5. 3. 2014, 6pm, Ellery Foutch, Courtauld: Butterfly Mania: Preserving the Perfect State
Venue: UCL, Department of History of Art, Gordon Square no. 20, London WC1E 6BT, room 3/4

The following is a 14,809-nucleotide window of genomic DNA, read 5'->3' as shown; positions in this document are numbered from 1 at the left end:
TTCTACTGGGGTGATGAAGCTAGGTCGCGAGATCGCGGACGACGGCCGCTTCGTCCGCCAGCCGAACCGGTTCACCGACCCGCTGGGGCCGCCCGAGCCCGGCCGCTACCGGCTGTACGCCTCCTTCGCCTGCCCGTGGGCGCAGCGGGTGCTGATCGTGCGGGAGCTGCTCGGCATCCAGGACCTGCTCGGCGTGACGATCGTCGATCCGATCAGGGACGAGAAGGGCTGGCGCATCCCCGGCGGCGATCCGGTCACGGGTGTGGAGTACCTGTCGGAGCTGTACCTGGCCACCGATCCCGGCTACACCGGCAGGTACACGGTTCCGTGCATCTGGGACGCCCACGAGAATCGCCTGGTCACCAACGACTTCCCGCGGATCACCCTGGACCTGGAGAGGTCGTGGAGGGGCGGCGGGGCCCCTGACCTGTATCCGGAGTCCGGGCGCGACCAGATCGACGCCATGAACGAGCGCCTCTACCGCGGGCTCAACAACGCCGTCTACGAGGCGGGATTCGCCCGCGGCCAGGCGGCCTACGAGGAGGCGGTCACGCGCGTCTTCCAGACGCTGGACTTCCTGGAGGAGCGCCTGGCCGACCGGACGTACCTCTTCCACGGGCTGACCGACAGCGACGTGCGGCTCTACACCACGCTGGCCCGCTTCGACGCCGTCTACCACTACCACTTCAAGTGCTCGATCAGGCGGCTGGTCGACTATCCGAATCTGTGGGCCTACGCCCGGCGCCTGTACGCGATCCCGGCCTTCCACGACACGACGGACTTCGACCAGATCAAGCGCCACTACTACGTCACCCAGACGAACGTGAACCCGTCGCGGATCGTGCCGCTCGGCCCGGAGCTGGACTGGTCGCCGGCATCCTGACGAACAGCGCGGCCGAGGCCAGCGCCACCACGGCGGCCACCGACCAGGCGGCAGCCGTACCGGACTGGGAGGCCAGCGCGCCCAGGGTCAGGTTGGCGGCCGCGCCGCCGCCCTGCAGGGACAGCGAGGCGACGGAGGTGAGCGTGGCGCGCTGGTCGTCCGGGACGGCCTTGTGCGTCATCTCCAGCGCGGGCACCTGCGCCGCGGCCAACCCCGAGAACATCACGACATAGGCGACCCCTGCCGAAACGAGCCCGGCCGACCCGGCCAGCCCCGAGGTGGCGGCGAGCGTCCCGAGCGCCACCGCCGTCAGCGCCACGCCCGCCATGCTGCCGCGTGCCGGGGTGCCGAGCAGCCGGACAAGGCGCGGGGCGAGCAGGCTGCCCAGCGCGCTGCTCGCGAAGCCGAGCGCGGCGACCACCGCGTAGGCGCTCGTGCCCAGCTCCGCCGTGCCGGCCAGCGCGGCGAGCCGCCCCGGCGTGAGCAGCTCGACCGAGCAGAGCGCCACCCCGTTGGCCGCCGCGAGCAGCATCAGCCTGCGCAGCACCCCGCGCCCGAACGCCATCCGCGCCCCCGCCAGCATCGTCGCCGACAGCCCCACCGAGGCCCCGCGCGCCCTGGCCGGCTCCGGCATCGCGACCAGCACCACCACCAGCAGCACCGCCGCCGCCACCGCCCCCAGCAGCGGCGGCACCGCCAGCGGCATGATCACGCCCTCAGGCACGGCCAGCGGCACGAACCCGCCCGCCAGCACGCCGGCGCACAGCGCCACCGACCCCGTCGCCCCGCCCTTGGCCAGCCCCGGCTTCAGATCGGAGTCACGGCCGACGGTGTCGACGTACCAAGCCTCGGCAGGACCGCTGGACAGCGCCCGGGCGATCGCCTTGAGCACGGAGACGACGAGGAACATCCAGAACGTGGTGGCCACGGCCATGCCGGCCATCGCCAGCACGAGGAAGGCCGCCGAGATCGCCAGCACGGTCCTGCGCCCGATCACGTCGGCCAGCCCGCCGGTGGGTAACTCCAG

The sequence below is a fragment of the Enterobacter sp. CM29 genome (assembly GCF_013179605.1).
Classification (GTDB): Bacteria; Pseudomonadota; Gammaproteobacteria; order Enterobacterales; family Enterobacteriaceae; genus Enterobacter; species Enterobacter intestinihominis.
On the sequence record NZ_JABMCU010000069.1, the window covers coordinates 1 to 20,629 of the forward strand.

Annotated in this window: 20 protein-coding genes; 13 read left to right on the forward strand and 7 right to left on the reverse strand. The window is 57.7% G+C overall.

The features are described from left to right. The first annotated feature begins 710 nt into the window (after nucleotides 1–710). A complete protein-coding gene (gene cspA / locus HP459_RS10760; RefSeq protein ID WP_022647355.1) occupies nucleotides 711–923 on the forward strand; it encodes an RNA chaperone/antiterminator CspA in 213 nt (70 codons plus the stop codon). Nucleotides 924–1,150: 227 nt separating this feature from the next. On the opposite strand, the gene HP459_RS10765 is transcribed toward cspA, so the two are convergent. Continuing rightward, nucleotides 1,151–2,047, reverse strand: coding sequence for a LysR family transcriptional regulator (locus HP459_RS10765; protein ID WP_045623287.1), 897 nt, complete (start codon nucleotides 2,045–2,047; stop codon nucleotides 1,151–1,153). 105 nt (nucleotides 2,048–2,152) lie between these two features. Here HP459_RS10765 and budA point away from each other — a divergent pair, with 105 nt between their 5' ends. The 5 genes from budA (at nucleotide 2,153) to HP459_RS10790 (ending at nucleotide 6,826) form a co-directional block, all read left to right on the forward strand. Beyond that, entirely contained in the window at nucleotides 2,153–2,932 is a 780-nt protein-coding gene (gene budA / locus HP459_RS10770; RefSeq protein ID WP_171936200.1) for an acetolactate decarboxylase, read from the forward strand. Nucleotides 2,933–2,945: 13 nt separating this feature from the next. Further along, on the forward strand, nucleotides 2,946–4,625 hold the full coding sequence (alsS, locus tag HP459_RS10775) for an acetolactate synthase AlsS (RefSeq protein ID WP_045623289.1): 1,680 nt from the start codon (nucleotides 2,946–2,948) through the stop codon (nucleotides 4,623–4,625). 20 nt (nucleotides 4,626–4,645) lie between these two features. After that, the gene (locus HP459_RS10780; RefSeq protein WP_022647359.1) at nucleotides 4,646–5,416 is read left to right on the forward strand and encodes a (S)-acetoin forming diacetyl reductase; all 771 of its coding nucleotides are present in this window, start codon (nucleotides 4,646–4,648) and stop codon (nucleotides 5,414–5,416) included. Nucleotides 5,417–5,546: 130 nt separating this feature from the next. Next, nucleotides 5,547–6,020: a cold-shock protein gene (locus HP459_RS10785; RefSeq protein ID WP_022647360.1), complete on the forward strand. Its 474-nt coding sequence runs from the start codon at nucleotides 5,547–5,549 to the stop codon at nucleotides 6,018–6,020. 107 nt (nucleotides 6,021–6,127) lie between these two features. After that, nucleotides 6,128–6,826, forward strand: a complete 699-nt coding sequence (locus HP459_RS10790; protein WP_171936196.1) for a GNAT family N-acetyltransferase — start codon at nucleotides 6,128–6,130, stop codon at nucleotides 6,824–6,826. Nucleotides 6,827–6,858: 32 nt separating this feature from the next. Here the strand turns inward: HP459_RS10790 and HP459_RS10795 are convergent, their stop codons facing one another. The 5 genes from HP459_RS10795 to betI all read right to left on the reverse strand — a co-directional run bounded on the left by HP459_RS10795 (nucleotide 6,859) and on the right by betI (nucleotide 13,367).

Ellery Foutch (Art Historian, Courtauld) will talk about how throughout his life, Titian Ramsay Peale (1799-1885) was obsessed with butterflies, ultimately creating thousands of drawings, lithographs, oil paintings, and over a hundred butterfly boxes bound in leather and marbled paper, their specimens preserved between layers of glass. Peale’s fascination with butterflies developed not only from his family’s involvement in the culture of natural history, but also from the rich cultural associations of the mutable creatures. Due to its highly visible metamorphosis, the butterfly was a potent symbol of change, transformation, vanity, and the evanescence of beauty. In their transformation from earth-bound, homely caterpillars to brightly colored and patterned flying creatures, butterflies also acquired spiritual resonance that evoked the human passage from earthly body to heavenly soul or spirit; in their ‘rebirth’ from the cocoon, butterflies were seen to parallel Christ’s resurrection. Peale’s scientific and artistic preservation of these butterflies was an attempt to forestall their decay, immortalizing their perfection and transforming them from natural creatures that interacted with their environments into aesthetic objects, incapable of either decay or future life. The structured composition of Peale’s butterfly boxes imposed order, control, and symmetry on these fluttering, evolving creatures, while his use of watch glass explicitly trapped them in a tool of preservation intimately linked with the consideration of the passage of time.